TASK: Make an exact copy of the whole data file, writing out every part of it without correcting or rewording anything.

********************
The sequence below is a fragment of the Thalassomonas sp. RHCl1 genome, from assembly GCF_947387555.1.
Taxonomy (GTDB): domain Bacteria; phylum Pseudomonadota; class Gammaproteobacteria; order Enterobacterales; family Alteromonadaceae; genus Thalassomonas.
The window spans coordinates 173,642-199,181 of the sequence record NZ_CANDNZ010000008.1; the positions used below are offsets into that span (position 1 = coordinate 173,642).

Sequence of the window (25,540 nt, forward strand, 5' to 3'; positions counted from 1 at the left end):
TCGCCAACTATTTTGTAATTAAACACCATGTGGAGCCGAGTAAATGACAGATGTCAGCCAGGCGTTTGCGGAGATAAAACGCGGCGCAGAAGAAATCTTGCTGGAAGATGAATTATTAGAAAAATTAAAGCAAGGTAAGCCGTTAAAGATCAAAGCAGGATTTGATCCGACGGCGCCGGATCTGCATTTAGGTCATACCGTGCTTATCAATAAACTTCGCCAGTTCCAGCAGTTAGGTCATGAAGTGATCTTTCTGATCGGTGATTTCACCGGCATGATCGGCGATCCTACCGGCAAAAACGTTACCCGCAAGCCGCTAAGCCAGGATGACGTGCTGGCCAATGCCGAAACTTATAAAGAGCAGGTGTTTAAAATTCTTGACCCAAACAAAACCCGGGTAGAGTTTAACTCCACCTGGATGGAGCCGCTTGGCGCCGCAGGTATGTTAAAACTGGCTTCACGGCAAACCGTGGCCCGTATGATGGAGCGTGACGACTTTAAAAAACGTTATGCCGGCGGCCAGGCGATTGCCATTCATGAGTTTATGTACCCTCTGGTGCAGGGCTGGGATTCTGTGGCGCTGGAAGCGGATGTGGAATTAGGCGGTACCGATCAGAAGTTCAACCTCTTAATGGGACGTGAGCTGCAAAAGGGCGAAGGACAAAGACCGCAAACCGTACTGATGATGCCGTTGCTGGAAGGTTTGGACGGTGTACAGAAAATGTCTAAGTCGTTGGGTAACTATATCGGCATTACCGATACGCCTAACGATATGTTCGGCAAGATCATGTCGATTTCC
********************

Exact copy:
The sequence below is a fragment of the Thalassomonas sp. RHCl1 genome, from assembly GCF_947387555.1.
Taxonomy (GTDB): domain Bacteria; phylum Pseudomonadota; class Gammaproteobacteria; order Enterobacterales; family Alteromonadaceae; genus Thalassomonas.
The window spans coordinates 173,642-199,181 of the sequence record NZ_CANDNZ010000008.1; the positions used below are offsets into that span (position 1 = coordinate 173,642).

Sequence of the window (25,540 nt, forward strand, 5' to 3'; positions counted from 1 at the left end):
TCGCCAACTATTTTGTAATTAAACACCATGTGGAGCCGAGTAAATGACAGATGTCAGCCAGGCGTTTGCGGAGATAAAACGCGGCGCAGAAGAAATCTTGCTGGAAGATGAATTATTAGAAAAATTAAAGCAAGGTAAGCCGTTAAAGATCAAAGCAGGATTTGATCCGACGGCGCCGGATCTGCATTTAGGTCATACCGTGCTTATCAATAAACTTCGCCAGTTCCAGCAGTTAGGTCATGAAGTGATCTTTCTGATCGGTGATTTCACCGGCATGATCGGCGATCCTACCGGCAAAAACGTTACCCGCAAGCCGCTAAGCCAGGATGACGTGCTGGCCAATGCCGAAACTTATAAAGAGCAGGTGTTTAAAATTCTTGACCCAAACAAAACCCGGGTAGAGTTTAACTCCACCTGGATGGAGCCGCTTGGCGCCGCAGGTATGTTAAAACTGGCTTCACGGCAAACCGTGGCCCGTATGATGGAGCGTGACGACTTTAAAAAACGTTATGCCGGCGGCCAGGCGATTGCCATTCATGAGTTTATGTACCCTCTGGTGCAGGGCTGGGATTCTGTGGCGCTGGAAGCGGATGTGGAATTAGGCGGTACCGATCAGAAGTTCAACCTCTTAATGGGACGTGAGCTGCAAAAGGGCGAAGGACAAAGACCGCAAACCGTACTGATGATGCCGTTGCTGGAAGGTTTGGACGGTGTACAGAAAATGTCTAAGTCGTTGGGTAACTATATCGGCATTACCGATACGCCTAACGATATGTTCGGCAAGATCATGTCGATTTCC